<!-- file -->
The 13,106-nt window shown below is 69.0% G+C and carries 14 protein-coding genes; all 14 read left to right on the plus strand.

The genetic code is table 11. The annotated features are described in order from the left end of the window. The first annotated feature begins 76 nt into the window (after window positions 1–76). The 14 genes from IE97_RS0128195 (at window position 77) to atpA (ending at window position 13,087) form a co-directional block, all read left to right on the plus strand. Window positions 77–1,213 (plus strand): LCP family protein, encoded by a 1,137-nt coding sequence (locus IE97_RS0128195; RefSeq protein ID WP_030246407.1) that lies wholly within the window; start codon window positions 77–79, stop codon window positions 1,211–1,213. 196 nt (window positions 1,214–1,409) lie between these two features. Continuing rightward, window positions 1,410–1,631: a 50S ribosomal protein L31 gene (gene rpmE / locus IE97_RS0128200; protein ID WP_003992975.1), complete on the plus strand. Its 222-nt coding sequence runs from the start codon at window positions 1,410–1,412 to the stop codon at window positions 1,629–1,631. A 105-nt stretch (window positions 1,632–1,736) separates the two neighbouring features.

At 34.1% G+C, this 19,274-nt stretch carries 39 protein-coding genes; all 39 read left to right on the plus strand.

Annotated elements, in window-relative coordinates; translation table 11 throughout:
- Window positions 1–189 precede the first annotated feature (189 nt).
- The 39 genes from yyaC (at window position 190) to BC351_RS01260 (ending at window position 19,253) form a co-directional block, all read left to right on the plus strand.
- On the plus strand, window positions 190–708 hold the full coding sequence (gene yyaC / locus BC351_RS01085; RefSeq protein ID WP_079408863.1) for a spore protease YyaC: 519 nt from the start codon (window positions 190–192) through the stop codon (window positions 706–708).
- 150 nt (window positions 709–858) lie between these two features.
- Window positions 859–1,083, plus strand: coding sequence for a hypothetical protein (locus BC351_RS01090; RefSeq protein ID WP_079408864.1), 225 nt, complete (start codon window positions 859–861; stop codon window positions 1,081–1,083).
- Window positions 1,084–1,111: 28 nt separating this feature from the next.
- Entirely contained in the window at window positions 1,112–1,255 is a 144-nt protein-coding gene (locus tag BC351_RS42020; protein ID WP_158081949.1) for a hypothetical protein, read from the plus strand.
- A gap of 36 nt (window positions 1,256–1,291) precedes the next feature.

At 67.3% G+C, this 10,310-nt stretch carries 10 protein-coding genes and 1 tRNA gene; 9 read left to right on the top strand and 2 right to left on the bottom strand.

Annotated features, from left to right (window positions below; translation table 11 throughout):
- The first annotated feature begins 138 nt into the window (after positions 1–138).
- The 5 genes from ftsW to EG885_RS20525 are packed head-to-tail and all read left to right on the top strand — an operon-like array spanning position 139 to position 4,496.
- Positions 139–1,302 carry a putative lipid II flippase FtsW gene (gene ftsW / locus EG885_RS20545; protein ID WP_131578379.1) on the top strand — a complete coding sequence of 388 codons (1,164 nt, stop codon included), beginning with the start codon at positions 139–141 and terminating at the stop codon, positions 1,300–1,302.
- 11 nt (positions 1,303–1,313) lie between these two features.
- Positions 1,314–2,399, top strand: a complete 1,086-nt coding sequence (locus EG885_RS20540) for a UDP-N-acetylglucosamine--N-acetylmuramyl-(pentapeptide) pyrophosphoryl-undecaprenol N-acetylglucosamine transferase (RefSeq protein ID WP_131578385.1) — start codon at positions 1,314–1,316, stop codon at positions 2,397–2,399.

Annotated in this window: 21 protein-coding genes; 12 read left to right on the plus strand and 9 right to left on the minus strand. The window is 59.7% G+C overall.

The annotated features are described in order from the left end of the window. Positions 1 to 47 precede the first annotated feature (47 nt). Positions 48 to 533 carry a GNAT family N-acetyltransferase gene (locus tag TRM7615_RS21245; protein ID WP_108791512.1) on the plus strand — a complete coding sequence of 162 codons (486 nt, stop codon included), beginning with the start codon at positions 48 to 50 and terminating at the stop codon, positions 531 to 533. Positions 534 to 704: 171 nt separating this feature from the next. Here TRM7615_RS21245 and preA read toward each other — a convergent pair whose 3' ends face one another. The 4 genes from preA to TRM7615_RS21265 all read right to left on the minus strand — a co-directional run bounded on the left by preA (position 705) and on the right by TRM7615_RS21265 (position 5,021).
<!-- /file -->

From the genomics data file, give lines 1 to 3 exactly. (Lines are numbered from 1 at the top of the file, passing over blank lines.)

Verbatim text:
The 13,106-nt window shown below is 69.0% G+C and carries 14 protein-coding genes; all 14 read left to right on the plus strand.

The genetic code is table 11. The annotated features are described in order from the left end of the window. The first annotated feature begins 76 nt into the window (after window positions 1–76). The 14 genes from IE97_RS0128195 (at window position 77) to atpA (ending at window position 13,087) form a co-directional block, all read left to right on the plus strand. Window positions 77–1,213 (plus strand): LCP family protein, encoded by a 1,137-nt coding sequence (locus IE97_RS0128195; RefSeq protein ID WP_030246407.1) that lies wholly within the window; start codon window positions 77–79, stop codon window positions 1,211–1,213. 196 nt (window positions 1,214–1,409) lie between these two features. Continuing rightward, window positions 1,410–1,631: a 50S ribosomal protein L31 gene (gene rpmE / locus IE97_RS0128200; protein ID WP_003992975.1), complete on the plus strand. Its 222-nt coding sequence runs from the start codon at window positions 1,410–1,412 to the stop codon at window positions 1,629–1,631. A 105-nt stretch (window positions 1,632–1,736) separates the two neighbouring features.

At 34.1% G+C, this 19,274-nt stretch carries 39 protein-coding genes; all 39 read left to right on the plus strand.